Effects of Fetal Distress on the Baby

Fetal distress is a common problem among expectant women and can affect the health of your unborn baby in many ways. Long-term oxygen deprivation during labour and delivery can cause cerebral palsy, brain damage, or even stillbirth. Your provider should make reasonable efforts to deliver your baby safely if it is in distress. Let’s learn more about the effects of fetal distress to the baby.


1. Brain injuries


A newborn may experience a brain injury during delivery in infrequent circumstances. The kid may sustain brain damage if they don’t receive enough oxygen for prolonged labour (perinatal asphyxia). Although cerebral palsy is a form of brain damage, only a tiny proportion of cases are encountered during delivery.


2. Scalp bruising and swelling


Fetal distress causes bruising and swelling. Your infant’s head or face may occasionally have minor, transient injuries after birth. These include lumps brought on by fluid beneath the skin or bleeding under its skin.


3. Brain bleeding


Rarely, after birth, a baby may experience bleeding in or near the brain. However, most infants with bleeding don’t exhibit any symptoms, which is particularly typical in very premature infants. Others might struggle to eat, be lethargic, or even experience convulsions. 


4. Nerve injury


During childbirth, nerves can be injured, especially those in the baby’s face (which can result in facial paralysis) and arm (which can result in brachial palsy, which causes a lack of arm mobility). A newborn’s nerve injury is typically only transient. 


What causes fetal distress 


With the information above, you might wonder what the common causes of fetal distress are. If so, don’t worry. Below you will get enough information about what causes such a frustrating situation.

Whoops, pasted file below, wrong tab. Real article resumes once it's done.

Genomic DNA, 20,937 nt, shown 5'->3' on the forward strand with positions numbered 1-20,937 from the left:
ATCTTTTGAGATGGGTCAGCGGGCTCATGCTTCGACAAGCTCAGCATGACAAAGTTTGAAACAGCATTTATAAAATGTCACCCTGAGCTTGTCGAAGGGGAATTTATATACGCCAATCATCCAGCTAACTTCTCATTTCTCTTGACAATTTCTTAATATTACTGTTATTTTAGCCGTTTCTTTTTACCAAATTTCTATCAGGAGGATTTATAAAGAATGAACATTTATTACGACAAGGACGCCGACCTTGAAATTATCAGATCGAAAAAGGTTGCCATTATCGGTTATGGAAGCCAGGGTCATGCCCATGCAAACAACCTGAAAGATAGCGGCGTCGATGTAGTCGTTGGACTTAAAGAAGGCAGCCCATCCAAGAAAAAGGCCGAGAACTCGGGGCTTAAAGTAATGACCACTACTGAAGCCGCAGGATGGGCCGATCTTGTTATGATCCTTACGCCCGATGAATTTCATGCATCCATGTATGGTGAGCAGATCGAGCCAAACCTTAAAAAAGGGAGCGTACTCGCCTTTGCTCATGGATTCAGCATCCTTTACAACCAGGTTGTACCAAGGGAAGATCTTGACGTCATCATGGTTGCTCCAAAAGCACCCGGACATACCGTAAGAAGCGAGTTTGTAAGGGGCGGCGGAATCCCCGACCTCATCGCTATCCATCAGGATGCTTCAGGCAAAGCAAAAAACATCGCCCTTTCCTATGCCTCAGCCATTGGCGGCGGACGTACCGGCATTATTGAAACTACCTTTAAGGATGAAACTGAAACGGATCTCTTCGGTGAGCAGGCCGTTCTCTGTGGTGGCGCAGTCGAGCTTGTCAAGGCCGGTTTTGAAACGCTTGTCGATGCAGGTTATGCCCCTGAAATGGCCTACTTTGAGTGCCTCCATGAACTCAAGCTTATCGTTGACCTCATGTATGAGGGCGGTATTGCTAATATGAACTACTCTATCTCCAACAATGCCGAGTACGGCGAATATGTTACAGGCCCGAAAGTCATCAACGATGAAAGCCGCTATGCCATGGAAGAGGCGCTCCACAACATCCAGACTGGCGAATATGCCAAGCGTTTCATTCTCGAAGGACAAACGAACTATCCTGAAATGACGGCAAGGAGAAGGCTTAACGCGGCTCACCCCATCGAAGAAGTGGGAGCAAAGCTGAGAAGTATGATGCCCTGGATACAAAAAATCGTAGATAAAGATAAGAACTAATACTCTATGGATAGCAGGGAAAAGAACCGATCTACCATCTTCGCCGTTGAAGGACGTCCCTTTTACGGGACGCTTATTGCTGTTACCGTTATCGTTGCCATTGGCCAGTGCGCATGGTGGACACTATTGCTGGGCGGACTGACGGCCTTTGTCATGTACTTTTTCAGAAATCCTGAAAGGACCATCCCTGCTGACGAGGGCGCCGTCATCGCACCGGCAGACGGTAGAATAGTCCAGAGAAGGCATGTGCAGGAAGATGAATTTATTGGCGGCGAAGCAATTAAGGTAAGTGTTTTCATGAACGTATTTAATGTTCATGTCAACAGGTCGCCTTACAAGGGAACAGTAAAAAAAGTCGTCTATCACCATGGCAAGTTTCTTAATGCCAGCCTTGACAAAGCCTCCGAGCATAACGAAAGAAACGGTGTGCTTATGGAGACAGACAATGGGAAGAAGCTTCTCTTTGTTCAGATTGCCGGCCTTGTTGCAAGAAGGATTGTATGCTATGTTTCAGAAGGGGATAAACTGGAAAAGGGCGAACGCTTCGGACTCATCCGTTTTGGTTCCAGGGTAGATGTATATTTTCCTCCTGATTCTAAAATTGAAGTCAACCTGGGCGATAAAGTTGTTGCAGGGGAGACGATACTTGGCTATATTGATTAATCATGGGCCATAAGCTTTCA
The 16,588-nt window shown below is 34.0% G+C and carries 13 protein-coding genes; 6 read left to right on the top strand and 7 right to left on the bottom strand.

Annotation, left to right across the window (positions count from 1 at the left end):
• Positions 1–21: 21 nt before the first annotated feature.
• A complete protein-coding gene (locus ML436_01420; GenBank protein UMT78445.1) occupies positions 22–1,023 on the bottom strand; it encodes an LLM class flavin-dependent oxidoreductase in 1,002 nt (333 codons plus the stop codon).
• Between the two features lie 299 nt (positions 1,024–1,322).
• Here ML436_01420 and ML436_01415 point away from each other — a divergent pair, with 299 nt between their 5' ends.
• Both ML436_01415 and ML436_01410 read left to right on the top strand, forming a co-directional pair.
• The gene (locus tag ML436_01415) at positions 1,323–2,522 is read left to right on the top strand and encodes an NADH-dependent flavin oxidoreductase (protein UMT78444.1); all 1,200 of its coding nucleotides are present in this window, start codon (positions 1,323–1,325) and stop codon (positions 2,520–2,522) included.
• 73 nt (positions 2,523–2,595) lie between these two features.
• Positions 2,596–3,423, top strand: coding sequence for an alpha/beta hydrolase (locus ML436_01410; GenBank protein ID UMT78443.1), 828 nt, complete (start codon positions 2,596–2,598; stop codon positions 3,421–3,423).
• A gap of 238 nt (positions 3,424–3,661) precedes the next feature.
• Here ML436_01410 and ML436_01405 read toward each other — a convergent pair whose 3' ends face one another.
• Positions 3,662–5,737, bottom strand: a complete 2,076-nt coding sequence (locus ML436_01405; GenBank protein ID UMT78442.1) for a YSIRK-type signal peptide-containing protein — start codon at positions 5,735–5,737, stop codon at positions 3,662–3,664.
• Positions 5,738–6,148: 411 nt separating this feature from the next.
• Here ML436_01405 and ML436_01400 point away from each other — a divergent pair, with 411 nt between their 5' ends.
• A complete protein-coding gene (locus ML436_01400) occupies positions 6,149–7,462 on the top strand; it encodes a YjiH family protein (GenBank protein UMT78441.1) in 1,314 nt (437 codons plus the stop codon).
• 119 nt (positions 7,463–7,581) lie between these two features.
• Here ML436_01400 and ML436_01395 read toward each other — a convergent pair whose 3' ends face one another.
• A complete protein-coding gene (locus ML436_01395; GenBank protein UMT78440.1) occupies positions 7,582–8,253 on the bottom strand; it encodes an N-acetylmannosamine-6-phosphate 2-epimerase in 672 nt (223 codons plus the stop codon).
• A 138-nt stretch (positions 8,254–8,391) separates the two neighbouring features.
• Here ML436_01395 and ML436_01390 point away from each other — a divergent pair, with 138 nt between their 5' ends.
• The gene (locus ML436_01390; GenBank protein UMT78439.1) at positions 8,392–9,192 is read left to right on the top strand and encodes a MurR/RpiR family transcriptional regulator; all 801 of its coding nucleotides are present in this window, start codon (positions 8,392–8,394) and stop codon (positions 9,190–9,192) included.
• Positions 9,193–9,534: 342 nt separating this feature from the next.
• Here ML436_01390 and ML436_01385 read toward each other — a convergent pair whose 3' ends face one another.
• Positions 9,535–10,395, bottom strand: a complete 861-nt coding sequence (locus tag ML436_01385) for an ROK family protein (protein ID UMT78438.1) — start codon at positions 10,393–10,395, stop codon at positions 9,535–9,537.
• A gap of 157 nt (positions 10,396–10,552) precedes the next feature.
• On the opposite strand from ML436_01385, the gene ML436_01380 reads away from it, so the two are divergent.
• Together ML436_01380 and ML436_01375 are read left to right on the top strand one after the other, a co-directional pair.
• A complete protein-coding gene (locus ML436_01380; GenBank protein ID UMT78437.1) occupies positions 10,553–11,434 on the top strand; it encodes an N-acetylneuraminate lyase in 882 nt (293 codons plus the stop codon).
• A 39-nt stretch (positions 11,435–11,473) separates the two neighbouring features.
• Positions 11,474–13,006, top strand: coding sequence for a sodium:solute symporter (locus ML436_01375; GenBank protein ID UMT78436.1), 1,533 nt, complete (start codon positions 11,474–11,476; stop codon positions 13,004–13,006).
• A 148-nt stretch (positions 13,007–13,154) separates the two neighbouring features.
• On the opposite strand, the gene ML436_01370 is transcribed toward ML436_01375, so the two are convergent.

· Malpresentation

A baby is typically in the vertex (cephalic) position before delivery. The infant is born head-first when in the vertex position, with its head at the bottom of the abdomen. Before delivery, some newborns present differently. In these situations, aberrant presentations may put the infant at risk of encountering issues with the umbilical cord and traumatic birth.


· Placental abruption

Premature placental separation from the uterine wall results in placental abruption. Although it can happen as early as 20 weeks gestation, it usually occurs in the third trimester. About 1% of pregnancies result in placental abruption. The infant may stop getting enough oxygen if this happens. 


· Umbilical cord issues 

The umbilical cord is the only supply of nutrition and oxygen for the unborn child, and it also serves a crucial role in eliminating fetal waste. It connects a woman to her unborn child. Serious harm to the baby could come from complications with the umbilical cord. This is especially possible when doctors neglect to properly monitor and care for fetuses. 


· Birth injuries and uterine rupture

Uterine rupture happens when pressure causes a rip in the uterus during pregnancy, labour, or delivery. You can have significant bleeding if your uterus ruptures throughout part or all of its layers, jeopardizing the fetus’ oxygen supply. When it’s time to deliver, uterine rupture frequently leads the baby to shift into the abdomen. 



Fetal distress is dangerous and should be handled immediately after noticing potential signs. The case can severely affect the mother, but the newborn can be affected significantly. Above is vital information about the condition that you should know.